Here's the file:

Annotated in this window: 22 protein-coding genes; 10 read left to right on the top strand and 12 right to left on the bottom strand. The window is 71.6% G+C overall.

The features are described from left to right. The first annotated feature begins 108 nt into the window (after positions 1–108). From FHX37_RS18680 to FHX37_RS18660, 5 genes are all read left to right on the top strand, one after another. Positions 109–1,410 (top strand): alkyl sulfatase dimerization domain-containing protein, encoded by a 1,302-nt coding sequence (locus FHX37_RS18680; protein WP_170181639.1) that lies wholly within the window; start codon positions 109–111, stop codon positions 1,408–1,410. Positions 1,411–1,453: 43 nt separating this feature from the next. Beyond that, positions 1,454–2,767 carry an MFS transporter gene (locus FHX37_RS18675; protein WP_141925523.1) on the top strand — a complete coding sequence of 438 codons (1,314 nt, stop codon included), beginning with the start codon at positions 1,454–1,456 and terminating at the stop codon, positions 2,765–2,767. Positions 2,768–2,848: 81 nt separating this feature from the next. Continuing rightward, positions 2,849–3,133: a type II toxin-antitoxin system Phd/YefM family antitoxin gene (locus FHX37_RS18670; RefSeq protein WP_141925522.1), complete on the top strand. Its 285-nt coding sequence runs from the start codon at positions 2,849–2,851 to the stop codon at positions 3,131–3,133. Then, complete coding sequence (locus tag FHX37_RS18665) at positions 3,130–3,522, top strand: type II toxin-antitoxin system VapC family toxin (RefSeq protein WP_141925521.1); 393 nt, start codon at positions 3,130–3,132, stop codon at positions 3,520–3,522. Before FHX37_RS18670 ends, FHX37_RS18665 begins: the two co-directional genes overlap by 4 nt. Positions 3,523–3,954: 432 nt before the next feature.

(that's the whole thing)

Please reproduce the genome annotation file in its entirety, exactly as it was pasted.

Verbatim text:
Annotated in this window: 22 protein-coding genes; 10 read left to right on the top strand and 12 right to left on the bottom strand. The window is 71.6% G+C overall.

The features are described from left to right. The first annotated feature begins 108 nt into the window (after positions 1–108). From FHX37_RS18680 to FHX37_RS18660, 5 genes are all read left to right on the top strand, one after another. Positions 109–1,410 (top strand): alkyl sulfatase dimerization domain-containing protein, encoded by a 1,302-nt coding sequence (locus FHX37_RS18680; protein WP_170181639.1) that lies wholly within the window; start codon positions 109–111, stop codon positions 1,408–1,410. Positions 1,411–1,453: 43 nt separating this feature from the next. Beyond that, positions 1,454–2,767 carry an MFS transporter gene (locus FHX37_RS18675; protein WP_141925523.1) on the top strand — a complete coding sequence of 438 codons (1,314 nt, stop codon included), beginning with the start codon at positions 1,454–1,456 and terminating at the stop codon, positions 2,765–2,767. Positions 2,768–2,848: 81 nt separating this feature from the next. Continuing rightward, positions 2,849–3,133: a type II toxin-antitoxin system Phd/YefM family antitoxin gene (locus FHX37_RS18670; RefSeq protein WP_141925522.1), complete on the top strand. Its 285-nt coding sequence runs from the start codon at positions 2,849–2,851 to the stop codon at positions 3,131–3,133. Then, complete coding sequence (locus tag FHX37_RS18665) at positions 3,130–3,522, top strand: type II toxin-antitoxin system VapC family toxin (RefSeq protein WP_141925521.1); 393 nt, start codon at positions 3,130–3,132, stop codon at positions 3,520–3,522. Before FHX37_RS18670 ends, FHX37_RS18665 begins: the two co-directional genes overlap by 4 nt. Positions 3,523–3,954: 432 nt before the next feature.